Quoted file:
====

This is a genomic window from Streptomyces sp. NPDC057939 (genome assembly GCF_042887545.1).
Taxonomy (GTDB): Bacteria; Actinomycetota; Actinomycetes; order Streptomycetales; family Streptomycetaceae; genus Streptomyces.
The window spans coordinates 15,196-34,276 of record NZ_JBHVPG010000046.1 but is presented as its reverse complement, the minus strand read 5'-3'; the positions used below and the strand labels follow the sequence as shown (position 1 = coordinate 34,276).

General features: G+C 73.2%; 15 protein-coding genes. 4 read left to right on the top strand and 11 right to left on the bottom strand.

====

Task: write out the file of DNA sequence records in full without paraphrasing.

This is a genomic window from Streptomyces sp. NPDC057939 (genome assembly GCF_042887545.1).
Taxonomy (GTDB): Bacteria; Actinomycetota; Actinomycetes; order Streptomycetales; family Streptomycetaceae; genus Streptomyces.
The window spans coordinates 15,196-34,276 of record NZ_JBHVPG010000046.1 but is presented as its reverse complement, the minus strand read 5'-3'; the positions used below and the strand labels follow the sequence as shown (position 1 = coordinate 34,276).

General features: G+C 73.2%; 15 protein-coding genes. 4 read left to right on the top strand and 11 right to left on the bottom strand.